December 2011, Week 3
December 2011, Week 2
December 2011, Week 1
November 2011, Week 5
November 2011, Week 4
November 2011, Week 3
November 2011, Week 2
November 2011, Week 1
October 2011, Week 5
October 2011, Week 4
October 2011, Week 3
October 2011, Week 2
October 2011, Week 1
September 2011, Week 5
September 2011, Week 4
September 2011, Week 3
September 2011, Week 2
September 2011, Week 1
August 2011, Week 5
August 2011, Week 4
August 2011, Week 3
August 2011, Week 2
August 2011, Week 1
July 2011, Week 5
July 2011, Week 4
July 2011, Week 3
July 2011, Week 2
July 2011, Week 1
June 2011, Week 5
June 2011, Week 4
June 2011, Week 3
June 2011, Week 2
June 2011, Week 1
May 2011, Week 5
May 2011, Week 4
May 2011, Week 3
May 2011, Week 2
May 2011, Week 1
April 2011, Week 5
April 2011, Week 4
April 2011, Week 3
April 2011, Week 2
April 2011, Week 1
March 2011, Week 5
March 2011, Week 4
March 2011, Week 3
March 2011, Week 2
March 2011, Week 1
February 2011, Week 4
February 2011, Week 3
February 2011, Week 2
February 2011, Week 1
January 2011, Week 4
January 2011, Week 3
January 2011, Week 2
January 2011, Week 1
December 2010, Week 5
December 2010, Week 3
December 2010, Week 2
December 2010, Week 1
November 2010, Week 5
November 2010, Week 4
November 2010, Week 3
November 2010, Week 2
November 2010, Week 1
October 2010, Week 5
October 2010, Week 4
October 2010, Week 3
October 2010, Week 2
October 2010, Week 1
September 2010, Week 5
September 2010, Week 4
September 2010, Week 3
September 2010, Week 2
September 2010, Week 1
August 2010, Week 5
August 2010, Week 4
August 2010, Week 3
August 2010, Week 2
August 2010, Week 1
July 2010, Week 5
July 2010, Week 4
July 2010, Week 3
July 2010, Week 2
July 2010, Week 1
June 2010, Week 5
June 2010, Week 4
June 2010, Week 3
June 2010, Week 2
June 2010, Week 1
May 2010, Week 5
May 2010, Week 4
May 2010, Week 3
May 2010, Week 2
May 2010, Week 1
April 2010, Week 5
April 2010, Week 4
April 2010, Week 3
April 2010, Week 2
April 2010, Week 1
March 2010, Week 5
March 2010, Week 4
March 2010, Week 3
March 2010, Week 2
March 2010, Week 1
February 2010, Week 4
February 2010, Week 3
February 2010, Week 2
February 2010, Week 1
January 2010, Week 5
January 2010, Week 4
January 2010, Week 3
January 2010, Week 2
January 2010, Week 1
December 2009, Week 4
December 2009, Week 3
December 2009, Week 2
December 2009, Week 1
November 2009, Week 5
November 2009, Week 4
November 2009, Week 3
November 2009, Week 2
November 2009, Week 1
October 2009, Week 5
October 2009, Week 4
October 2009, Week 3
October 2009, Week 2
October 2009, Week 1
September 2009, Week 5
September 2009, Week 4
September 2009, Week 3
September 2009, Week 2
September 2009, Week 1
August 2009, Week 5
August 2009, Week 4
August 2009, Week 3
August 2009, Week 2
August 2009, Week 1
July 2009, Week 5
July 2009, Week 4
July 2009, Week 3
July 2009, Week 2
July 2009, Week 1
June 2009, Week 5
June 2009, Week 4
June 2009, Week 3
June 2009, Week 2
June 2009, Week 1
May 2009, Week 5
May 2009, Week 4
May 2009, Week 3
May 2009, Week 2
May 2009, Week 1
April 2009, Week 5
April 2009, Week 4
April 2009, Week 3
April 2009, Week 2
April 2009, Week 1
March 2009, Week 4
March 2009, Week 3
March 2009, Week 2
March 2009, Week 1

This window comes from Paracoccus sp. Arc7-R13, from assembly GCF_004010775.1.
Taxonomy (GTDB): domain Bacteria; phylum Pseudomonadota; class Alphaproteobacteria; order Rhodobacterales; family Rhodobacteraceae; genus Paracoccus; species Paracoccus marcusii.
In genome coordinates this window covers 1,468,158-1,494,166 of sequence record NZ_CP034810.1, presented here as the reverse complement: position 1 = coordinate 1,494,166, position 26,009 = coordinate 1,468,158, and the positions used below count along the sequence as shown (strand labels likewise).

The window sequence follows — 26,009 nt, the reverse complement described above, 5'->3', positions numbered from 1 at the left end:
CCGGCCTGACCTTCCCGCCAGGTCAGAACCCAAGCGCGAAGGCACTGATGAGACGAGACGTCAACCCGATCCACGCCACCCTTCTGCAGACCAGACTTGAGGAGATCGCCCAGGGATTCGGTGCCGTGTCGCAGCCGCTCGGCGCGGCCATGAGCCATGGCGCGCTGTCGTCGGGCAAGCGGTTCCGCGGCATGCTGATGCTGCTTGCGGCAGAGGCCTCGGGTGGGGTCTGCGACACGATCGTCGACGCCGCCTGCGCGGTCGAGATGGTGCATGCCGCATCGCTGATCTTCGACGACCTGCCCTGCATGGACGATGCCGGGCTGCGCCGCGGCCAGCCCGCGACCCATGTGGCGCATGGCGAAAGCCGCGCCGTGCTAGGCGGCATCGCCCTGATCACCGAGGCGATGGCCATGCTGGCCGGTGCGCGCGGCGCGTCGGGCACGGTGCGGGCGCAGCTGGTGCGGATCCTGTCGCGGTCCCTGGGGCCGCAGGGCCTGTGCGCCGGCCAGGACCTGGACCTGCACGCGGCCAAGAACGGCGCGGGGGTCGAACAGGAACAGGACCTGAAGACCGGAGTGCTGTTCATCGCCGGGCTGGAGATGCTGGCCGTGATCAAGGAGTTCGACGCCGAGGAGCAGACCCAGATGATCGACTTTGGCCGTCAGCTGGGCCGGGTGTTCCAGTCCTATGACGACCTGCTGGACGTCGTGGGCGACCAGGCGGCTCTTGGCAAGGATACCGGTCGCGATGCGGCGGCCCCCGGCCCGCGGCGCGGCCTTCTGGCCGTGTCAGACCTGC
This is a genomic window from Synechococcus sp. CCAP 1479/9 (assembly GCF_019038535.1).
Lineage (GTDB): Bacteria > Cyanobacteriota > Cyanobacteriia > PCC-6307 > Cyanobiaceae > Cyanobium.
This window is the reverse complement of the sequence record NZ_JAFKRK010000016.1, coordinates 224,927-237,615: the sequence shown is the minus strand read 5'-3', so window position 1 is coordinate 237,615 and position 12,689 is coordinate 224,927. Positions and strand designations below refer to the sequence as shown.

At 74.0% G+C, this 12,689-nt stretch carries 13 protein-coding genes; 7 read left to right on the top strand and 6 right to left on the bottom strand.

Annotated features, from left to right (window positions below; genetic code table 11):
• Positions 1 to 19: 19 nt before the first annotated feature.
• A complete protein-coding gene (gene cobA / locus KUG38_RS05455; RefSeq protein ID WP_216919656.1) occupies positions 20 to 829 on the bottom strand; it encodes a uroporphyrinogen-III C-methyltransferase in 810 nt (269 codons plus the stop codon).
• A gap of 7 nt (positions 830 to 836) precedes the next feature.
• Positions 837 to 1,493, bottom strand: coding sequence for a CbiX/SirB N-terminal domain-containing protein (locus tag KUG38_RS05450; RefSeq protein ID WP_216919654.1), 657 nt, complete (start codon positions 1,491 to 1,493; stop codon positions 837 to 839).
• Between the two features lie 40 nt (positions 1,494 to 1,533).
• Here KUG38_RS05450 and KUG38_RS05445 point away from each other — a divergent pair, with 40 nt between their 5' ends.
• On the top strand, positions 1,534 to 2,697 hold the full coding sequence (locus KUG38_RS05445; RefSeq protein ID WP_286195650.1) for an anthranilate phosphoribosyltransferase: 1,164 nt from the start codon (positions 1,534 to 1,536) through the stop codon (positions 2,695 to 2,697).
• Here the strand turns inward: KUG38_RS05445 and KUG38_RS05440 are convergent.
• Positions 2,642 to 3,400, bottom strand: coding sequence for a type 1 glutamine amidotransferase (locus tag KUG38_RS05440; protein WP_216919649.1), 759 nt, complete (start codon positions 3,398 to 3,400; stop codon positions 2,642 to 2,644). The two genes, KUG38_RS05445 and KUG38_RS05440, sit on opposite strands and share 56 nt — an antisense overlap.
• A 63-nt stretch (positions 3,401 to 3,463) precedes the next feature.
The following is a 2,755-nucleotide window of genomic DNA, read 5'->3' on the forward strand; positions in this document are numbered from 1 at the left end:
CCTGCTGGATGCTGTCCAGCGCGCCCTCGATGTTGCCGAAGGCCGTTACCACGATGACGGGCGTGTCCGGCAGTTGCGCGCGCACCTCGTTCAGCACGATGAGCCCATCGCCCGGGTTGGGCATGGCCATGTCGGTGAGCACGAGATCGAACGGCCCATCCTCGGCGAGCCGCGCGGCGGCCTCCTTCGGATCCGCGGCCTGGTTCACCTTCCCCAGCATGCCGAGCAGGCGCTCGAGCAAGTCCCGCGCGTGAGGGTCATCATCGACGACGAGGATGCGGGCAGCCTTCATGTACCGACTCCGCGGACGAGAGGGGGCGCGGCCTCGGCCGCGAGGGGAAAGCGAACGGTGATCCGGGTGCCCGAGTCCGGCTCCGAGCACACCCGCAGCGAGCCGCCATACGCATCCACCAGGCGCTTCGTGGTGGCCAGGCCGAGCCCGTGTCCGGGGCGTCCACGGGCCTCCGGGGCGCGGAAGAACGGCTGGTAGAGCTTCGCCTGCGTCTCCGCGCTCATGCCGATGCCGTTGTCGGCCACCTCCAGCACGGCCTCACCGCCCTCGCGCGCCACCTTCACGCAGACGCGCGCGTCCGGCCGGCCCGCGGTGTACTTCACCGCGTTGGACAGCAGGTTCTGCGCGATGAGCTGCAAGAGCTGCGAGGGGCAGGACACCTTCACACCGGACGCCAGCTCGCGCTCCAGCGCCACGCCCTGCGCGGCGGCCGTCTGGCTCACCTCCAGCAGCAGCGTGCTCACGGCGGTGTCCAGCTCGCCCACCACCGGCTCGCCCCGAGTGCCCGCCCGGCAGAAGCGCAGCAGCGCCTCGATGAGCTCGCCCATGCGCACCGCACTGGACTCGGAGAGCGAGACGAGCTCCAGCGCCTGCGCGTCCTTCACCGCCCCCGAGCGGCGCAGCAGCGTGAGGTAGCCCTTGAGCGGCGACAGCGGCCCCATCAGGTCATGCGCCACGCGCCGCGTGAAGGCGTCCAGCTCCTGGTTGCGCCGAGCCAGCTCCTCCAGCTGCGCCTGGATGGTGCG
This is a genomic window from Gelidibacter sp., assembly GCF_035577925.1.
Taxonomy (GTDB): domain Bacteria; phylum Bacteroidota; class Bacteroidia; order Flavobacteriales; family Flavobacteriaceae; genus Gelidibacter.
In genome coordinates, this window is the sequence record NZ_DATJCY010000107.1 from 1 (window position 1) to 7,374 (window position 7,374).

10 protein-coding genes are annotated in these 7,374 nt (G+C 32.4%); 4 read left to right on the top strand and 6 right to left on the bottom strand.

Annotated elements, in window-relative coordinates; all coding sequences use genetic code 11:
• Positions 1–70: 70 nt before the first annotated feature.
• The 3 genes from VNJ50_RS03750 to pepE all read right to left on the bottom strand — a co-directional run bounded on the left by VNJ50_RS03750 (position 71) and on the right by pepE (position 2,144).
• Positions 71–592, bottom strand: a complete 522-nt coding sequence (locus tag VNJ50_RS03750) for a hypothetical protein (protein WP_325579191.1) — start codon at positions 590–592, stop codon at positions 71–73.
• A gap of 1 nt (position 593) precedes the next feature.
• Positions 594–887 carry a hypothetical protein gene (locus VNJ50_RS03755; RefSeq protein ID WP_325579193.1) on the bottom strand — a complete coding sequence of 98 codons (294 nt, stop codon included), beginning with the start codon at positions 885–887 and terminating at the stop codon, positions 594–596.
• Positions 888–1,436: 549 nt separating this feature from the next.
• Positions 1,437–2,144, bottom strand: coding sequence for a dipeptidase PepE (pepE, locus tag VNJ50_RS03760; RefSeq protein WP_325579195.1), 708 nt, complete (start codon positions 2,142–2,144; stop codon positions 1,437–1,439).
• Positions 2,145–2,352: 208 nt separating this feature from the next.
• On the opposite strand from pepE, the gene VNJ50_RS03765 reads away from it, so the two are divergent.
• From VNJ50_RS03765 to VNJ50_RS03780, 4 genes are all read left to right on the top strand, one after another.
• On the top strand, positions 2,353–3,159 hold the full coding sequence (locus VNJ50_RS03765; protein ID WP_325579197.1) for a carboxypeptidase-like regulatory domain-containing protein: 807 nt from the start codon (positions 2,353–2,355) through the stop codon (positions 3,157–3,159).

February 2009, Week 4
February 2009, Week 3
February 2009, Week 2
February 2009, Week 1
January 2009, Week 5
January 2009, Week 4
January 2009, Week 3
January 2009, Week 2
January 2009, Week 1
December 2008, Week 5
December 2008, Week 3
December 2008, Week 2
December 2008, Week 1
November 2008, Week 5
November 2008, Week 4
November 2008, Week 3
November 2008, Week 2
November 2008, Week 1
October 2008, Week 5
October 2008, Week 4
October 2008, Week 3
October 2008, Week 2
October 2008, Week 1
September 2008, Week 5
September 2008, Week 4
September 2008, Week 3
September 2008, Week 2
September 2008, Week 1
August 2008, Week 4
August 2008, Week 3
August 2008, Week 2
August 2008, Week 1
July 2008, Week 5
July 2008, Week 4
July 2008, Week 3
July 2008, Week 2
June 2008, Week 5
June 2008, Week 4
June 2008, Week 3
June 2008, Week 2
June 2008, Week 1
May 2008, Week 4
May 2008, Week 3
May 2008, Week 2
May 2008, Week 1
April 2008, Week 5
April 2008, Week 4
April 2008, Week 3
April 2008, Week 2
April 2008, Week 1
March 2008, Week 5
March 2008, Week 4
March 2008, Week 3
March 2008, Week 2
March 2008, Week 1
February 2008, Week 5
February 2008, Week 4
February 2008, Week 3
February 2008, Week 2
February 2008, Week 1
January 2008, Week 5
January 2008, Week 4
January 2008, Week 3
January 2008, Week 2
January 2008, Week 1
December 2007, Week 4
December 2007, Week 3
December 2007, Week 2
December 2007, Week 1
November 2007, Week 4
November 2007, Week 3
November 2007, Week 2
November 2007, Week 1
October 2007, Week 5
October 2007, Week 4
October 2007, Week 3
October 2007, Week 2
October 2007, Week 1
September 2007, Week 4
September 2007, Week 3
September 2007, Week 2
September 2007, Week 1
August 2007, Week 5
August 2007, Week 4
August 2007, Week 3
August 2007, Week 2
July 2007, Week 4
July 2007, Week 3
July 2007, Week 2
July 2007, Week 1
June 2007, Week 5
June 2007, Week 4
June 2007, Week 3
June 2007, Week 2
June 2007, Week 1
May 2007, Week 4
May 2007, Week 3
May 2007, Week 2
May 2007, Week 1
April 2007, Week 5
April 2007, Week 4
April 2007, Week 3
April 2007, Week 2
April 2007, Week 1
March 2007, Week 4
March 2007, Week 3
March 2007, Week 1
February 2007, Week 4
February 2007, Week 3
February 2007, Week 2
February 2007, Week 1
January 2007, Week 5
January 2007, Week 4
January 2007, Week 3
January 2007, Week 2
January 2007, Week 1
December 2006, Week 4
December 2006, Week 3
December 2006, Week 2
November 2006, Week 1
October 2006, Week 4
October 2006, Week 2
October 2006, Week 1
September 2006, Week 4
September 2006, Week 3
September 2006, Week 2
September 2006, Week 1
July 2006, Week 5
July 2006, Week 4
July 2006, Week 3
June 2006, Week 4
June 2006, Week 3
June 2006, Week 2
June 2006, Week 1
May 2006, Week 5
May 2006, Week 4
May 2006, Week 2
May 2006, Week 1
April 2006, Week 3
April 2006, Week 2
April 2006, Week 1
March 2006, Week 4
March 2006, Week 3

ATOM RSS1 RSS2



LISTS.NCDD.ORG

Secured by F-Secure Anti-Virus CataList Email List Search Powered by the LISTSERV Email List Manager